European pharmaceutical manufacturers stepped up calls for a blanket ban on repackaging of pharmaceuticals last week, suggesting that this would be the single most effective way to seal the supply chain for counterfeiting drugs.
EFPIA president Arthur Higgins, who is also CEO of Bayer Healthcare, told a press conference that a ban on repackaging - coupled with a system of pack level coding (see earlier article here ) "could almost eliminate" counterfeits in the European supply chain.
"We believe [a ban] is the only measure to ensure that the products we produce are the same products that patients consume," said Higgins.
"We must not allow a system that will allow third parties to take our medicines out of their packs and pass them on to consumers," he added.
Under current EU rules, medicines can be re-boxed or re-labelled after they leave the site of production, and tablets can be removed from their blisters and reconditioned. The practice occurs because companies can source tablets from a low-cost country and re-import them into one which commands higher prices. Often this undercuts the originator's product in the destination country, saving money for the healthcare system while still allowing the re-importer to skim off a profit.
Higgins said EFPIA was not taking on these so-called parallel importers in general, simply the process of repackaging. "We have the technology to dramatically reduce counterfeiting in Europe, but the solution starts with the integrity of our packaging."
"As an industry we are prepared to make the necessary investment so that we can track and trace our products. But that will have no value if people are allowed to take and destroy our packaging," he stressed.
Higgins welcomed the European Commission's recent activities in this area, including the set of proposals in March which puts forward a series of measures to improve product integrity, including a possible ban on repackaging.
He also acknowledged the fact that the French Presidency of the EU, which starts July 1, has also placed tackling of counterfeit medicines as a priority.
It's expected that proposals for tougher EU legislation will be forthcoming by the end of the year as part of the new 'pharmaceutical package'
Jean-Francois Dehecq, chairman of Sanofi-Aventis and leader of the counterfeiting taskforce at EFPIA, stressed that while there is no simple solution to the problem, a ban on repackaging, coupled with the use of a unique pack-level identifier such as the 2D data matrix code that will be piloted next year, "will make it very, very difficult for the counterfeiters."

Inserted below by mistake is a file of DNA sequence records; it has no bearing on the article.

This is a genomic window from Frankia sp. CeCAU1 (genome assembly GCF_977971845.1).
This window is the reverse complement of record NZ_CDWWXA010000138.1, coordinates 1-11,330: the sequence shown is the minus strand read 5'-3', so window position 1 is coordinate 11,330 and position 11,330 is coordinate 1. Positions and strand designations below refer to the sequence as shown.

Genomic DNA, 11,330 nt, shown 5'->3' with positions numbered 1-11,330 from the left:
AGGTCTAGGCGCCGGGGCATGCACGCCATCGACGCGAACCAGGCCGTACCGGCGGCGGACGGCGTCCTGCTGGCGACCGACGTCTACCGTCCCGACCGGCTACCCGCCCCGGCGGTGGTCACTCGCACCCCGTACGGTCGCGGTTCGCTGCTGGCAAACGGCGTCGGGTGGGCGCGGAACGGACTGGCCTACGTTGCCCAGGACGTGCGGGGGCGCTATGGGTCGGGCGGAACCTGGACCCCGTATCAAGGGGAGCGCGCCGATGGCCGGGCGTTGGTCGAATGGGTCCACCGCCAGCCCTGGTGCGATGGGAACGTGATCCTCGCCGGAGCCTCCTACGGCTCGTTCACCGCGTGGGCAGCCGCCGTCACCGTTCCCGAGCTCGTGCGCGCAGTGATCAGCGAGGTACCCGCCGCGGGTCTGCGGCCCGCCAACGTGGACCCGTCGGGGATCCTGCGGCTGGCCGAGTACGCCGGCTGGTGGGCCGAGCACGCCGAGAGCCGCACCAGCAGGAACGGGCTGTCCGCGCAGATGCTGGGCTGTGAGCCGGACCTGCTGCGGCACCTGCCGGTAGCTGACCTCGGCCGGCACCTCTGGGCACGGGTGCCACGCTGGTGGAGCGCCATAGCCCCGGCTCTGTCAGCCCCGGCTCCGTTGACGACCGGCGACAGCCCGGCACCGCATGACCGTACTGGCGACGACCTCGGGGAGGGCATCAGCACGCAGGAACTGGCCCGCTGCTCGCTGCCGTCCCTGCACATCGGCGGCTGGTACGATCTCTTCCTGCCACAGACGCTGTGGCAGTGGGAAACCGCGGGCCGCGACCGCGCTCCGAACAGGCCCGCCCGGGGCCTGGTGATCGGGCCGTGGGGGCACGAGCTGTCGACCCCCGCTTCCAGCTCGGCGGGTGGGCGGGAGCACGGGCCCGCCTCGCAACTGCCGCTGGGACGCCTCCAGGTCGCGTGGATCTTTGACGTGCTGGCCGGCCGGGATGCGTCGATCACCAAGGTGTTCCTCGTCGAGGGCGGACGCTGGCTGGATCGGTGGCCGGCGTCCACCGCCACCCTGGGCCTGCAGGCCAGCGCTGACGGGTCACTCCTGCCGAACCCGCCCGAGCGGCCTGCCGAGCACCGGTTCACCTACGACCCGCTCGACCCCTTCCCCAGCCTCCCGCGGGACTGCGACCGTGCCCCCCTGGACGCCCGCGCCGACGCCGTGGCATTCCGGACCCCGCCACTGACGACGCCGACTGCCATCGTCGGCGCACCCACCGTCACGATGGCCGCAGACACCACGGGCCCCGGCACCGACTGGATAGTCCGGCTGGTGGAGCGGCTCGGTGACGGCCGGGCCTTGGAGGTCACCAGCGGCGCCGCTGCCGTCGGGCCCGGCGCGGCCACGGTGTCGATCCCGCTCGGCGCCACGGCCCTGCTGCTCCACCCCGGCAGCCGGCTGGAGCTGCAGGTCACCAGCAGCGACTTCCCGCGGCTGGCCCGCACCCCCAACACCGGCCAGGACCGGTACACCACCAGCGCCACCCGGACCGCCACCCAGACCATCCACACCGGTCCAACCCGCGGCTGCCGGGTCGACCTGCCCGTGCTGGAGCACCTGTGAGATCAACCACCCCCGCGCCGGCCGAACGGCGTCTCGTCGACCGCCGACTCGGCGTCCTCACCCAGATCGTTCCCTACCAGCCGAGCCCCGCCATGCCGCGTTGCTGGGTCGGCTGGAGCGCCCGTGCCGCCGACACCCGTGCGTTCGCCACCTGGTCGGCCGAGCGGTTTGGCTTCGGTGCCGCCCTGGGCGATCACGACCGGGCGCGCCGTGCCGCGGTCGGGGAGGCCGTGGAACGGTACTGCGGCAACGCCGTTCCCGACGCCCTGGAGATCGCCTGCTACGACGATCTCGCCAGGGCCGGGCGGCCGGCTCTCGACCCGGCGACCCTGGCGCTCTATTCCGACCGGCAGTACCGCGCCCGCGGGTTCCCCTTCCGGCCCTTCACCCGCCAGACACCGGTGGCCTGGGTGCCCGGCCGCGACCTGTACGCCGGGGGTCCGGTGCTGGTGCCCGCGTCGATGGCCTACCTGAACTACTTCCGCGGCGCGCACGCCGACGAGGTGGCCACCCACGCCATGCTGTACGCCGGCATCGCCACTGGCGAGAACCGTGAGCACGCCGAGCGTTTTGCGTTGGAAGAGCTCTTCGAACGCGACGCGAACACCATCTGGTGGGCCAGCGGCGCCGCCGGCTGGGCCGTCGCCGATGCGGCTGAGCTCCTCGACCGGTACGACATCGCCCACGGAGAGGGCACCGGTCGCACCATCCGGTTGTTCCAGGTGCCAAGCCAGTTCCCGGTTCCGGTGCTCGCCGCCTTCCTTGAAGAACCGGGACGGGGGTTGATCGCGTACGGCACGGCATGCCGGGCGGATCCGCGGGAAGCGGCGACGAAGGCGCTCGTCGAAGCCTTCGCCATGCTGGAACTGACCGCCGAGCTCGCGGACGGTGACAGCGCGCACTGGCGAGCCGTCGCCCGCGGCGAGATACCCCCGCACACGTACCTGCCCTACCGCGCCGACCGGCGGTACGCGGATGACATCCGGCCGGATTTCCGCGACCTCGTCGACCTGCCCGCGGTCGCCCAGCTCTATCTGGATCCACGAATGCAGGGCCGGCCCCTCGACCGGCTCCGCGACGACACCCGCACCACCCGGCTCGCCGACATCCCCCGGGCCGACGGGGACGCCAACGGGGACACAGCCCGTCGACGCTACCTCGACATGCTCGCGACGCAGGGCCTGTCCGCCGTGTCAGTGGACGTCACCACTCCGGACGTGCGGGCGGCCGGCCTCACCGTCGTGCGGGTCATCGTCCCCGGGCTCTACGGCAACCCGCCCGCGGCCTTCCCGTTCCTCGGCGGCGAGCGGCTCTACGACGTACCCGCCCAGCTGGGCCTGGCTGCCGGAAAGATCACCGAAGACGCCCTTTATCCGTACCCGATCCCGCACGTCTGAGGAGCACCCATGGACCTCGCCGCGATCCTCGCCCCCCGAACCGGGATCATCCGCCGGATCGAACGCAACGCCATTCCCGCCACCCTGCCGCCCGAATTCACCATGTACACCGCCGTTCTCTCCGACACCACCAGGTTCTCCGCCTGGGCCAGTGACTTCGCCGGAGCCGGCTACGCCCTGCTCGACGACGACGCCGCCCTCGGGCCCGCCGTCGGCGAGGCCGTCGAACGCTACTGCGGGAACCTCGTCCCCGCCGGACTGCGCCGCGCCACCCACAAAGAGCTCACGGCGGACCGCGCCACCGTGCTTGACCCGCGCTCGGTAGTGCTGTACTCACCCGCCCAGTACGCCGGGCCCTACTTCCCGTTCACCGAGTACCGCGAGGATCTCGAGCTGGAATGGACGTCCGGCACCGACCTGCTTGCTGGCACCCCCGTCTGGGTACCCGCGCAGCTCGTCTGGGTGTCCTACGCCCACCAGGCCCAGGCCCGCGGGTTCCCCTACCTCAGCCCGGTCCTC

The integrity of medicine packaging - elements such as tamper evident seals and other security features, are essential components of any effective anti-counterfeiting strategy, said Dehecq.
The ban on repackaging - along with a harmonised EU-wide identification system for medicines, defining clear liabilities for all parties involved in the pharmaceutical distribution chain, heavier penalties for counterfeiters and a consumer education programme to educate about the dangers of using some Internet pharmacies - "are measures we believe are necessary to protect patients from the real and present danger of counterfeit medicines," said Higgins.
EU statistics released in May showed that a total of 4.08 million medicinal products were seized at EU customs borders last year.
For its part, the European Association of Euro-Pharmaceutical Companies (EAEPC), which represents the interests of parallel importers in the region, is adamant that repackaging is not an entrypoint for counterfeits.
"Parallel distributors who repackage are regulated as manufacturers, and EAEPC members have demonstrated compliance with the corresponding responsibilities. To ensure the ongoing safety of the supply chain, these requirements should be preserved," said Dr Heinz Kolbert, the association's Secretary General.
The EAEPC points out in its responses to the Commission's proposals that repackaging is not just the preserve of parallel importers. It is also carried out by originator companies in a number of circumstances, such as overstock situations, and can employ contractors to do so. It also occurs in hospitals/pharmacies.
Moreover, "repackaging also requires other steps, such as performing visual inspection of the product, control and recording of batch numbers and exchanging (and/or adding information into) the patient information leaflet," according to the EAEPC.
"These procedures are supervised by an EU Qualified Person, who is responsible for final batch release," it adds. This "provides an additional safety layer, allowing for individual inspection of packs."
EAEPC also takes issue with the notion that its member companies would be incapable of taking part in the EFPIA proposal for mass serialisation of individual packs.
"The contrary is true: they are well able, and several EAEPC members do imprint their own barcode or even 2D barcode."